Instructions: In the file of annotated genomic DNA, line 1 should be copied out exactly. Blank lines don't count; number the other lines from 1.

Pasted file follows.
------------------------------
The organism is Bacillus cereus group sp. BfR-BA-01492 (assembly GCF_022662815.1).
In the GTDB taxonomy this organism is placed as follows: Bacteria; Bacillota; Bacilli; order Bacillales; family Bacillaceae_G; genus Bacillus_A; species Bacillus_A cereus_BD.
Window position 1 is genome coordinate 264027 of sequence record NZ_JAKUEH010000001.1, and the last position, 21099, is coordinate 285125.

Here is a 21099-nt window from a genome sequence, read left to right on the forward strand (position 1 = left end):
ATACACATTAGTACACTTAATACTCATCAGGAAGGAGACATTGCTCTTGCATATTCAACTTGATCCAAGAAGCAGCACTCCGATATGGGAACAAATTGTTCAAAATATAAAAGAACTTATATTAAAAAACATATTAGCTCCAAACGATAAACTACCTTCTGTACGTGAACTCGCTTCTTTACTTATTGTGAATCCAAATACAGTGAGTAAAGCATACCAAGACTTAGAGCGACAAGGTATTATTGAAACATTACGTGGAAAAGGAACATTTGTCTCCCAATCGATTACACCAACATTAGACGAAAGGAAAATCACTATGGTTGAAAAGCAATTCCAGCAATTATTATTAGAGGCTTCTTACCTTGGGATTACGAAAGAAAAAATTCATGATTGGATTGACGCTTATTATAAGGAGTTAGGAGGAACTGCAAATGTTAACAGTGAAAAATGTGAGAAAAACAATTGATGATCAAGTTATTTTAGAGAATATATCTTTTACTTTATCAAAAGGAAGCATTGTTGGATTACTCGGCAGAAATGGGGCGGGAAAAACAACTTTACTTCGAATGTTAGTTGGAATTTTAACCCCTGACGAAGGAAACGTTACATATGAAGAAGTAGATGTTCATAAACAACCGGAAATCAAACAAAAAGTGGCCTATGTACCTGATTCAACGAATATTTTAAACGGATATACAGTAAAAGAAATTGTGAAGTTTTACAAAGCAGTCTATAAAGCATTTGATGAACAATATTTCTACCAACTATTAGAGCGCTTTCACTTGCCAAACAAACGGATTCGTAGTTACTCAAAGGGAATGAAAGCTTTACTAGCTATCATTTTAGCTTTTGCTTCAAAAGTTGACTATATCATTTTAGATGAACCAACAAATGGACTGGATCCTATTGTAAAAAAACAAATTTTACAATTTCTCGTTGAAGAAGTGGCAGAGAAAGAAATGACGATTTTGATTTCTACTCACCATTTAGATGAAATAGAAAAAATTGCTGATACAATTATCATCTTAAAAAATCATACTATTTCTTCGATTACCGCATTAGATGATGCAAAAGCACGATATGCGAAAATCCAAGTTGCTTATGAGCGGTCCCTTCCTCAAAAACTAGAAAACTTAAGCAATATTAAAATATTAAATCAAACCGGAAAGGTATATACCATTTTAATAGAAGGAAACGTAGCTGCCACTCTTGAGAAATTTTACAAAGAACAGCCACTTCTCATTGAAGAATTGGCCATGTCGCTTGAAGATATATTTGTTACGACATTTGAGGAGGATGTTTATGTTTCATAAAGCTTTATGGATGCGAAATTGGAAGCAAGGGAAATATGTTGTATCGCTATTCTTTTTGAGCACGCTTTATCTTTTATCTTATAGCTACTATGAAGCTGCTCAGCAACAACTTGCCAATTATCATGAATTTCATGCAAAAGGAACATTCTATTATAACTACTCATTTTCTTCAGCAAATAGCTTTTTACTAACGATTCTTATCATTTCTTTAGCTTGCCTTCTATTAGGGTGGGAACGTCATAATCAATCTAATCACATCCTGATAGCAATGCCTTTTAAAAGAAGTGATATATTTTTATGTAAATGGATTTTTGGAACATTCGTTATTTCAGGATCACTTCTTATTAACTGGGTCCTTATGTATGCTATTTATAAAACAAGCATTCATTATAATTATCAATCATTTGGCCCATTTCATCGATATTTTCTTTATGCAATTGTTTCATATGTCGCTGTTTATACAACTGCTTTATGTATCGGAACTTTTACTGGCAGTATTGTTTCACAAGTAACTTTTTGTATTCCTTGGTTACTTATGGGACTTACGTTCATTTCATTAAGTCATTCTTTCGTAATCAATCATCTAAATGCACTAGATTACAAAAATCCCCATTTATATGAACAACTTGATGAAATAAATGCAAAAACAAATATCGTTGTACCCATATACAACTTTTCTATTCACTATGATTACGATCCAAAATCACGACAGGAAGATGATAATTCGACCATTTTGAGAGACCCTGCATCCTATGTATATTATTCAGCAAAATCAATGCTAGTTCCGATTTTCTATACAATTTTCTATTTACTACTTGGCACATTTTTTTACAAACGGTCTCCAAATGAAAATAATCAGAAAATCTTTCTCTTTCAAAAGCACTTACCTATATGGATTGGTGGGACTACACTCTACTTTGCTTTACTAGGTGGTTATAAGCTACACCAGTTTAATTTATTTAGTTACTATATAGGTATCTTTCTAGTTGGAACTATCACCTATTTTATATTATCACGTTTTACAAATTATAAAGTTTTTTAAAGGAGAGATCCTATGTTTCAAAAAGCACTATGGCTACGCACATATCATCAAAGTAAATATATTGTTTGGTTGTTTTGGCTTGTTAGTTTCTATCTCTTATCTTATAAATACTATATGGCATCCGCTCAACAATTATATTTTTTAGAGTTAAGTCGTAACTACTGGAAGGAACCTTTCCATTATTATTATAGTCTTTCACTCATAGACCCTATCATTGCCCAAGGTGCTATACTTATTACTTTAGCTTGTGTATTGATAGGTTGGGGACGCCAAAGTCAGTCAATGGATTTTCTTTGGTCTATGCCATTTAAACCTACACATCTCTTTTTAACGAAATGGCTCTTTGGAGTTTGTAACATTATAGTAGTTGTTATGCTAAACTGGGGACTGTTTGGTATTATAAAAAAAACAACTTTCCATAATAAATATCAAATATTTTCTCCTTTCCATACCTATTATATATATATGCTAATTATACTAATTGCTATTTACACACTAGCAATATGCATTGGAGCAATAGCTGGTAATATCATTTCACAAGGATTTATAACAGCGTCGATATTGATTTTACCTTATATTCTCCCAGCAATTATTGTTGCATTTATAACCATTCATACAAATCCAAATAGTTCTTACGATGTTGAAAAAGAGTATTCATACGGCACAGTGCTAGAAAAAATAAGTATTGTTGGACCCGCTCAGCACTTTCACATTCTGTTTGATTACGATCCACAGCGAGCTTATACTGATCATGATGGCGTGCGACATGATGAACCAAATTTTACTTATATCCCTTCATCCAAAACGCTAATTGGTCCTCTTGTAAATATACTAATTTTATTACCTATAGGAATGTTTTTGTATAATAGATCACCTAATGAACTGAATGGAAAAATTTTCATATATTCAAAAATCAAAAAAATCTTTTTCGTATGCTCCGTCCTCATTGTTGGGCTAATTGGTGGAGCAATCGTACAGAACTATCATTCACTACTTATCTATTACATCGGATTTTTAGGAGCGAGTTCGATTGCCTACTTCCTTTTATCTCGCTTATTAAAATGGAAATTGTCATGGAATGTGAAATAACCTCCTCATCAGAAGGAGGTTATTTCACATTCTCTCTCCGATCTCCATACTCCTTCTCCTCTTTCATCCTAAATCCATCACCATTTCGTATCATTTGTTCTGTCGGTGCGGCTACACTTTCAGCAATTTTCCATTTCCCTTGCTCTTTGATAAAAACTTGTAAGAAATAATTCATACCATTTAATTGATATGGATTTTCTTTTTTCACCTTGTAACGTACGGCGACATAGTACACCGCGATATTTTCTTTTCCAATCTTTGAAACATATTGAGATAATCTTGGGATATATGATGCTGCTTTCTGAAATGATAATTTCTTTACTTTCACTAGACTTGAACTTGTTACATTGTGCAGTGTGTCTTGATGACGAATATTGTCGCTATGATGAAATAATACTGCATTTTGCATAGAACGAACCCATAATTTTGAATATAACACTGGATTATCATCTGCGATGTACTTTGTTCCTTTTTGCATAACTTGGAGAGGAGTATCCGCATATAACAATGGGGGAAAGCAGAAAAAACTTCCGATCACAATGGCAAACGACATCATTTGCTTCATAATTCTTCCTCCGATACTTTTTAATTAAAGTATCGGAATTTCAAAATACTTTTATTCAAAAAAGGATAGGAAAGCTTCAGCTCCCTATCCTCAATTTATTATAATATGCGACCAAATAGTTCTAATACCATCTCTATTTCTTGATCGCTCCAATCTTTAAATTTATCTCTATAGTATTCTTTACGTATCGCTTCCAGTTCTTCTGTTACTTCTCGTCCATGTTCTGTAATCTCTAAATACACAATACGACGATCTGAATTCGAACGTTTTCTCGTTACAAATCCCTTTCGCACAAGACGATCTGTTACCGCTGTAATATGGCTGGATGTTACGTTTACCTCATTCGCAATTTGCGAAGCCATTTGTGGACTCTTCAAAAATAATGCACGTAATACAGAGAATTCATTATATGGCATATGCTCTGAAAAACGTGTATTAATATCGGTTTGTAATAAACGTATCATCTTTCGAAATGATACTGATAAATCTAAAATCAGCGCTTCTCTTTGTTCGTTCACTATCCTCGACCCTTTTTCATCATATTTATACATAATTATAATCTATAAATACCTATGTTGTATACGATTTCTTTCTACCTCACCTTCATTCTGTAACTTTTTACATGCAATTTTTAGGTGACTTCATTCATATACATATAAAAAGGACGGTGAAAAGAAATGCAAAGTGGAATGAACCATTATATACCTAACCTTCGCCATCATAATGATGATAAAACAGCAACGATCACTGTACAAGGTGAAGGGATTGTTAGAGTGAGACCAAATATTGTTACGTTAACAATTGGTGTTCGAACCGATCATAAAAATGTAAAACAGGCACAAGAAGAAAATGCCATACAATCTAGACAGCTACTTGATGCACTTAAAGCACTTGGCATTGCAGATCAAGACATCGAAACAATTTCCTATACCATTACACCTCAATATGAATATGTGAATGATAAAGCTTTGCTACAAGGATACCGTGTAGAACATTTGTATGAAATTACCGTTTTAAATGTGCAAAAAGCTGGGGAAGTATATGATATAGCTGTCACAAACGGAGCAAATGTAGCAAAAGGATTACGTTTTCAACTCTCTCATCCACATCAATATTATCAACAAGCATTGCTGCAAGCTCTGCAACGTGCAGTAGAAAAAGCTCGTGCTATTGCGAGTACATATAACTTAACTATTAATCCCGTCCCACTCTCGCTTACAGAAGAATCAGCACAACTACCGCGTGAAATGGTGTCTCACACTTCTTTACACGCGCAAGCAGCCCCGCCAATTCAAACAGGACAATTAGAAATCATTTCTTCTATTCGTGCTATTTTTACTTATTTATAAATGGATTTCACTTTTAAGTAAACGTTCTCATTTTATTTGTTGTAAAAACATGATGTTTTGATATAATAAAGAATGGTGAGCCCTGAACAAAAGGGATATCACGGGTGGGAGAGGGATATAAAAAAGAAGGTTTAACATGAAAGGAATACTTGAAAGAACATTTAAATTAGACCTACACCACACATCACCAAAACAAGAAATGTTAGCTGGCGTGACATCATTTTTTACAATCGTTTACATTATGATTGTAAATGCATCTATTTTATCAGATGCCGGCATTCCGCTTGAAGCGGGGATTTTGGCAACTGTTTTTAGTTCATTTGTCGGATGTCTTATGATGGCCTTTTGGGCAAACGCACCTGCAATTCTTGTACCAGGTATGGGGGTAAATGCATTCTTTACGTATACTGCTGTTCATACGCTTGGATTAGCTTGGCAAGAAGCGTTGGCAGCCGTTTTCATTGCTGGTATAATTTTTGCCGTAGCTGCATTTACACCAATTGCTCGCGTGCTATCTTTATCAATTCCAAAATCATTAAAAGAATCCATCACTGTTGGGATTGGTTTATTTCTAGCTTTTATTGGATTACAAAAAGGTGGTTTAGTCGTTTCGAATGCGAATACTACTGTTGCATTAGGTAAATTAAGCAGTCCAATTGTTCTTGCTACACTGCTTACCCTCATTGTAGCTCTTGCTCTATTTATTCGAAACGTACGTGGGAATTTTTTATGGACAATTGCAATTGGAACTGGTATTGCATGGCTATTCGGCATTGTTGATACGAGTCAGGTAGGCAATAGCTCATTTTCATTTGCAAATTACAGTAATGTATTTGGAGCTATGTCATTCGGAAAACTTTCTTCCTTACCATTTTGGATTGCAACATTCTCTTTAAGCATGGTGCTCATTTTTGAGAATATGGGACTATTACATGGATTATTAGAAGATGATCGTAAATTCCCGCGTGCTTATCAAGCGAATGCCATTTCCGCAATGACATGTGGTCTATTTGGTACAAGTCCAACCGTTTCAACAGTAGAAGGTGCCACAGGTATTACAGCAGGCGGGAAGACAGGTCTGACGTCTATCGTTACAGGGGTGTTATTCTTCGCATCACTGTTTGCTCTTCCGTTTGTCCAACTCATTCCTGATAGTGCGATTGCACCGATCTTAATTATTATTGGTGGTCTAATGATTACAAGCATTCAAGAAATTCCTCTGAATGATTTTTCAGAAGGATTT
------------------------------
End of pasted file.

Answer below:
The organism is Bacillus cereus group sp. BfR-BA-01492 (assembly GCF_022662815.1).